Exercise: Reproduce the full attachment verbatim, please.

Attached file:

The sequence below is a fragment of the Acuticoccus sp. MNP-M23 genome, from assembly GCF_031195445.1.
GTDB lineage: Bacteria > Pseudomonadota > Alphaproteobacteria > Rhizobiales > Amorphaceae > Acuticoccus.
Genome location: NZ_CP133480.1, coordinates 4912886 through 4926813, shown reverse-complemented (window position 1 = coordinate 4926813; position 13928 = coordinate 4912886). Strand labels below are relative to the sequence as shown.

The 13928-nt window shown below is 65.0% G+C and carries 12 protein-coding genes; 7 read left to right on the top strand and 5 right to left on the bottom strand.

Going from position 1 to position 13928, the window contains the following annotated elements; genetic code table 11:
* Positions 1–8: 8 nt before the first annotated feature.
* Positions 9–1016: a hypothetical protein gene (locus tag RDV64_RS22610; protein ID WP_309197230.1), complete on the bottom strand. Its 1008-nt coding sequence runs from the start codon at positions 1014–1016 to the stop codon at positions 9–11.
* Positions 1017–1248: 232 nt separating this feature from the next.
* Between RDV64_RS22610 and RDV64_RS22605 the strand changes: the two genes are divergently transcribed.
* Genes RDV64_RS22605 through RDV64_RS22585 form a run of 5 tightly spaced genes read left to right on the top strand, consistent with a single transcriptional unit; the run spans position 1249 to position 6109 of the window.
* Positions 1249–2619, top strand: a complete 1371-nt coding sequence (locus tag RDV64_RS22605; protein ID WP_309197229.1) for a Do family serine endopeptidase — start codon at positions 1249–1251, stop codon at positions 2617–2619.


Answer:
The sequence below is a fragment of the Acuticoccus sp. MNP-M23 genome, from assembly GCF_031195445.1.
GTDB lineage: Bacteria > Pseudomonadota > Alphaproteobacteria > Rhizobiales > Amorphaceae > Acuticoccus.
Genome location: NZ_CP133480.1, coordinates 4912886 through 4926813, shown reverse-complemented (window position 1 = coordinate 4926813; position 13928 = coordinate 4912886). Strand labels below are relative to the sequence as shown.

The 13928-nt window shown below is 65.0% G+C and carries 12 protein-coding genes; 7 read left to right on the top strand and 5 right to left on the bottom strand.

Going from position 1 to position 13928, the window contains the following annotated elements; genetic code table 11:
* Positions 1–8: 8 nt before the first annotated feature.
* Positions 9–1016: a hypothetical protein gene (locus tag RDV64_RS22610; protein ID WP_309197230.1), complete on the bottom strand. Its 1008-nt coding sequence runs from the start codon at positions 1014–1016 to the stop codon at positions 9–11.
* Positions 1017–1248: 232 nt separating this feature from the next.
* Between RDV64_RS22610 and RDV64_RS22605 the strand changes: the two genes are divergently transcribed.
* Genes RDV64_RS22605 through RDV64_RS22585 form a run of 5 tightly spaced genes read left to right on the top strand, consistent with a single transcriptional unit; the run spans position 1249 to position 6109 of the window.
* Positions 1249–2619, top strand: a complete 1371-nt coding sequence (locus tag RDV64_RS22605; protein ID WP_309197229.1) for a Do family serine endopeptidase — start codon at positions 1249–1251, stop codon at positions 2617–2619.